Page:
Thursday, April 27, 2017

EXTRA: Is United Airlines the Wizard of Oz in telling us to 'Pay no attention to that man behind the curtain?'

This is the image that we’re all expected to forget about.
Should we pretend it didn't happen?

The sight of David Dao, a Kentucky doctor, who didn’t want to be removed from the Chicago-to-Louisville flight he paid in full for, thereby causing the flight crew to call in the cops to have him forcibly removed.

MANY PEOPLE ON board that flight felt compelled to pull out the cheap video cameras installed on their portable telephones to record the moment back on April 9. Which is the only reason we have so much visual evidence of the way the doctor was roughed up. Although I wonder how many thought they were merely shooting some “crazy video” they could share with friends for a laugh.

Otherwise, I suspect that United Airlines, which had an agreement with the subcarrier that was actually running that particular flight from O’Hare International Airport to a lesser aviation market would not be so eager to “pay up.”

Dao suffered a broken nose, a concussion and had two teeth knocked out from the incident, but there are those people who want to believe he somehow brought this incident on himself. They are the ones who are going to be ranting and raging that it’s an injustice the airline paid Dao a cent and they should have fought for their “good name.”

Although I have trouble accepting that line of logic, largely because of the reality of the way these cases are settled.

FOR SURE ENOUGH, it was announced Thursday that the airline reached a legal settlement with Dao. His threat of a lawsuit will go away. He promises to not take any action that would be perceived as negative against United Airlines. In fact, he promises not to talk about the incident any more.

The airline won’t say how much money they wound up paying to him, and, of course, there is the obligatory statement by which the airline says it admits to no wrongdoing with regards to its conduct from the incident.

That really is what is most important to the airline. They don’t want any kind of written record being built up indicating they screwed up or did anything wrong.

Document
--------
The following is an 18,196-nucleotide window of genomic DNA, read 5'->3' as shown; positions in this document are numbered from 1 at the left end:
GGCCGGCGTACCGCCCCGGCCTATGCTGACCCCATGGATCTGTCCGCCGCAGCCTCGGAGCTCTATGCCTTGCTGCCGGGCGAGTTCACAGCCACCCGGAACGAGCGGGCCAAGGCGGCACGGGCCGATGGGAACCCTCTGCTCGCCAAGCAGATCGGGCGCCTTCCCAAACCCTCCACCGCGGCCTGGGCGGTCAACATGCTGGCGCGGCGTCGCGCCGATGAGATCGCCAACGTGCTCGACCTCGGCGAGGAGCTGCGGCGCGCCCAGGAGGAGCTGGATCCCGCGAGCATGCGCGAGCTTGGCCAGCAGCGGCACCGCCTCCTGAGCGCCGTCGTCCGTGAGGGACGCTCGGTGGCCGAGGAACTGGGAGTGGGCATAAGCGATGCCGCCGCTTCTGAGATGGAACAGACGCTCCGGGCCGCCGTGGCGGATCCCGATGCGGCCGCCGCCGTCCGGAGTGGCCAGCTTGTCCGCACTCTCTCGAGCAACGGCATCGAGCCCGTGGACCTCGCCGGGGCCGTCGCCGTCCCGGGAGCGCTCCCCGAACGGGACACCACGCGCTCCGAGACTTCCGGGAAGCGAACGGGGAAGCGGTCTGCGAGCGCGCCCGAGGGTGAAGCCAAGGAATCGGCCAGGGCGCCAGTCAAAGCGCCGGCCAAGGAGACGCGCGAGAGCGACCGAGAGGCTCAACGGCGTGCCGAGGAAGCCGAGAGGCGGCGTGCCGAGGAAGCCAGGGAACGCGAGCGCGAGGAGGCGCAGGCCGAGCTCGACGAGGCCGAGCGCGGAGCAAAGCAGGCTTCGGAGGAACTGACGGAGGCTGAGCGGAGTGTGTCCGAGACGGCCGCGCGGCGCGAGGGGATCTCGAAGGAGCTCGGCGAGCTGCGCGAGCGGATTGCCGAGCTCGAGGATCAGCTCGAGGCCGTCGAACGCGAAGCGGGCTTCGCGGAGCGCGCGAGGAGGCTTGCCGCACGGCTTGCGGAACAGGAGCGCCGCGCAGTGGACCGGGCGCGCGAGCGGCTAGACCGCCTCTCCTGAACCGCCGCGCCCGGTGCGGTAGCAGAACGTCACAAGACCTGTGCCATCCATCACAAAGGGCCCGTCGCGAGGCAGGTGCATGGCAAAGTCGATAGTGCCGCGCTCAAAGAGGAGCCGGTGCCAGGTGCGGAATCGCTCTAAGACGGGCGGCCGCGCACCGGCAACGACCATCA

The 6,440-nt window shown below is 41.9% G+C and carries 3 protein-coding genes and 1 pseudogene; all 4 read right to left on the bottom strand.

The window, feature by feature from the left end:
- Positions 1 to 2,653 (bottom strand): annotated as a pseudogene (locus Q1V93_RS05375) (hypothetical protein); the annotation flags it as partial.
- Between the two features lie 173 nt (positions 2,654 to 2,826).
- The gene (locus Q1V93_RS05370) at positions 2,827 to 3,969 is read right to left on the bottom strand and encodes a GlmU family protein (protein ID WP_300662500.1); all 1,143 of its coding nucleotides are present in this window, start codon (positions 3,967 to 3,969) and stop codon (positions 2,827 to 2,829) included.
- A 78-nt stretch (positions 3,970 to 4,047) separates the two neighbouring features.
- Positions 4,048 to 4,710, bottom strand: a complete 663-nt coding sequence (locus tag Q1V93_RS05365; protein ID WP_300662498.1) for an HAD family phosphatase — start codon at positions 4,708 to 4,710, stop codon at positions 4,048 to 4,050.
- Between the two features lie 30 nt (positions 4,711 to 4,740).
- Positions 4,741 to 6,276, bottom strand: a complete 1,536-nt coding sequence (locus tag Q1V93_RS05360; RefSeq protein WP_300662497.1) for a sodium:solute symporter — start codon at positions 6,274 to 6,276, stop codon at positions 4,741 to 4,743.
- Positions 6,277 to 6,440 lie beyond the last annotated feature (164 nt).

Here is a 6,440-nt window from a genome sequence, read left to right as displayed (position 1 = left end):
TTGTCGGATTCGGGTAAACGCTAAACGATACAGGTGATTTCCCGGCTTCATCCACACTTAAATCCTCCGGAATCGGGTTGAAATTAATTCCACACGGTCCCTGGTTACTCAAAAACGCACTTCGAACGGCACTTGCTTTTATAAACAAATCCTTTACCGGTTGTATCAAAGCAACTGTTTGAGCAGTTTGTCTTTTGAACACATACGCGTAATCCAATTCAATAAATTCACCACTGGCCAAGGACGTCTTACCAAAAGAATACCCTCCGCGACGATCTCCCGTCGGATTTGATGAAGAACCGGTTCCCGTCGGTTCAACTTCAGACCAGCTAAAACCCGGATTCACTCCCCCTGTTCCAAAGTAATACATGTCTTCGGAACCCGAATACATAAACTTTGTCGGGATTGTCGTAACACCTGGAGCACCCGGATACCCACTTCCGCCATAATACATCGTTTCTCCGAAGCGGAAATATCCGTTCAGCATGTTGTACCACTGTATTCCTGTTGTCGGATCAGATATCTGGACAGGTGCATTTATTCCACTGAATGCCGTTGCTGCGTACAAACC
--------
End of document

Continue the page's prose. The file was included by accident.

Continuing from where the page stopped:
They probably want the impression being created that Dao (or anyone who files a lawsuit) is just out for money, and that if they were really wronged, they would not have been so quick to take a cash settlement.

IF ANYTHING, THE most significant action out of this whole affair is that people now have a better idea of what airline policies are with regards to kicking people off of flights – which apparently is something they believe is their right to do.

You don’t have to be a threat or misbehaving to get the boot. I still think I’d probably react in a similar manner to Dao if I had been in his situation – needing to get somewhere by a certain time and paying good money for my ticket!

But I’m sure the airline thinks they are buying silence on the issue – which I’m sure they hope now fades away into the depths of our memories so that by year’s end, we’ll have forgotten that United ever did anything so crass. They’ll regard him the way the mighty Wizard of Oz wanted us to view that man behind the green curtain.
And if anybody takes the time to look up Dao, they’re more likely to find those sordid stories about his questionable practices as a doctor or his gambling habits than about anything that actually happened to him on board United Express flight 3411.


No comments: